Medewerkers met het vakgebied Ecologie
Wetenschap ontwikkelt zich waar verschillende vakgebieden samenkomen. Alleen al daarom bestaat er binnen de RUG een grote verscheidenheid aan vakgebieden, met daarbinnen een groot aantal vakspecialisten. Met behulp van onderstaand overzicht, gebaseerd op een vaststaande indeling van wetenschapsgebieden, vindt u op elk vakgebied de juiste deskundige. Komt de deskundige die u zoekt niet voor in deze lijst? Via een vergelijkbaar vakgebied of een gerelateerde faculteit vindt u mogelijk alsnog de juiste persoon.
Simulation models & programming (C/C++, NetLogo)
Web & wiki development & maintenance
Metabolic Engineering Pathway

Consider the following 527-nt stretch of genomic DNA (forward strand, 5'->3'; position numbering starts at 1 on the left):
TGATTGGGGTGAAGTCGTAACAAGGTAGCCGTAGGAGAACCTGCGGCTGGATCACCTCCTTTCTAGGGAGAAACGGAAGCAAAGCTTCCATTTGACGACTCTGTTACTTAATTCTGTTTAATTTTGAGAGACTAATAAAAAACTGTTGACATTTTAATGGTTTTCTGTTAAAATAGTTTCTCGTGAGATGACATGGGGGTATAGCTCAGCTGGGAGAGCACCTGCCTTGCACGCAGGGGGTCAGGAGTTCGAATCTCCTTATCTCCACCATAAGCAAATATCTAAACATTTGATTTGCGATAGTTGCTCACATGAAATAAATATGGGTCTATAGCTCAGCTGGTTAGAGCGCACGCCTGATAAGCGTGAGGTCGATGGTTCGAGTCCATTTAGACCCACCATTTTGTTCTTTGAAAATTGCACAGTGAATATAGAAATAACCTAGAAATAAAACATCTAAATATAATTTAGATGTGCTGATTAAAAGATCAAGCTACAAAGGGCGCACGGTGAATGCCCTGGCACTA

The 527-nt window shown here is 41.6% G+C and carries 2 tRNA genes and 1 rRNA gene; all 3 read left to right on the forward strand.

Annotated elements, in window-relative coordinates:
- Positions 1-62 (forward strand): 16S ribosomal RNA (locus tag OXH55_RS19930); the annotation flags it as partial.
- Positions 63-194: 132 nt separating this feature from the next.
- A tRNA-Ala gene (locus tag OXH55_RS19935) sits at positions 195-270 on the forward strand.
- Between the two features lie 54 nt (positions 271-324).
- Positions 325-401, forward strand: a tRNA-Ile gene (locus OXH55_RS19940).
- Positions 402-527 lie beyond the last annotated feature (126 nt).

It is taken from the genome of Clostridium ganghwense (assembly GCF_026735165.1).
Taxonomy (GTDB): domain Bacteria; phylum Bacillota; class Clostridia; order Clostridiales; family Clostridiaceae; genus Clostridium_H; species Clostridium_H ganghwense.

Conclusions from such experiments will promote the understanding of ecological resilience*, which is essential to sustain and repair aquatic ecosystems in the future and thereby secure important resources on which we depend. * Note: Resilience = the amount of disturbance a system can absorb without changing to another state of attraction. The three themes of the research group: Consequences of predator declines for coastal resilience to eutrophication: Participants: Katrin Sieben PhD; Cooperating partners: Ulf Bergström, Lars Ljungren & Alfred Sandström – Swedish Board of Fisheries. In this project we study how important predator communities are for food-web structure and function. We test how predator diversity through different degrees of omnivory and carnivory, influence top-down control in benthic communities. In this project we also specifically explore the impacts on marine communities from the documented large-scale and world-wide eutrophication of aquatic habitats the last 50-60 years, and an even historically longer strong exploitation of marine resources (fishing and hunting). Consequences of ecosystem engineers for the trophic structure and recovery potential of the Wadden Sea ecosystem: Participants: Serena Donadi PhD, Johan Eklöv post-doc; Cooperating partners: Theunis Piersma, Els van der Zee –Animal Ecology, University of Groningen; Han Olff, Tjisse van der Heide – Cocon, University of Groningen. Henk van der Veer, Johan van der Koppel – NIOZ. In this project we study interactions between benthic soft-bottom communities dominated by ecosystem engineers and local resource conditions. We suggests that feedbacks between ecosystem engineers and local resource conditions generate alternative stable benthic communities with distinctly different trophic structures and function. We specifically study engineering effects of sediment destabilizing ecosystem engineers (seagrass, mussels, cockles) and sediment stabilizing suspension feeders (polychaete worms), and how such relations may be modified by human impacts on sediment stability (dredging, trawling, engineering). The relation between biodiversity and resilience in source-sink meta communities: Participants: Karin de Boer post-doc. Cooperating partners: Birte Matthiesen, Lena Eggers – Leibnitz Institute for Marine Sciences. Helmut Hillebrand - Planktologie, University of Oldenburg. In this project we aim to predict consequences of species loss for the ability of communities to cope with environmental stress and disturbances, i.e. community resilience. To test this we establish meta communities consisting of connected habitats of marine benthic microalgae in the laboratory. This means allowing for patch-dynamics by including environmental disturbance and dispersal, which are natural processes that promote species coexistence – but are so far neglected processes when it comes to biodiversity-ecosystem function experiments. Master research projects There is a number of master research projects available within the above subjects.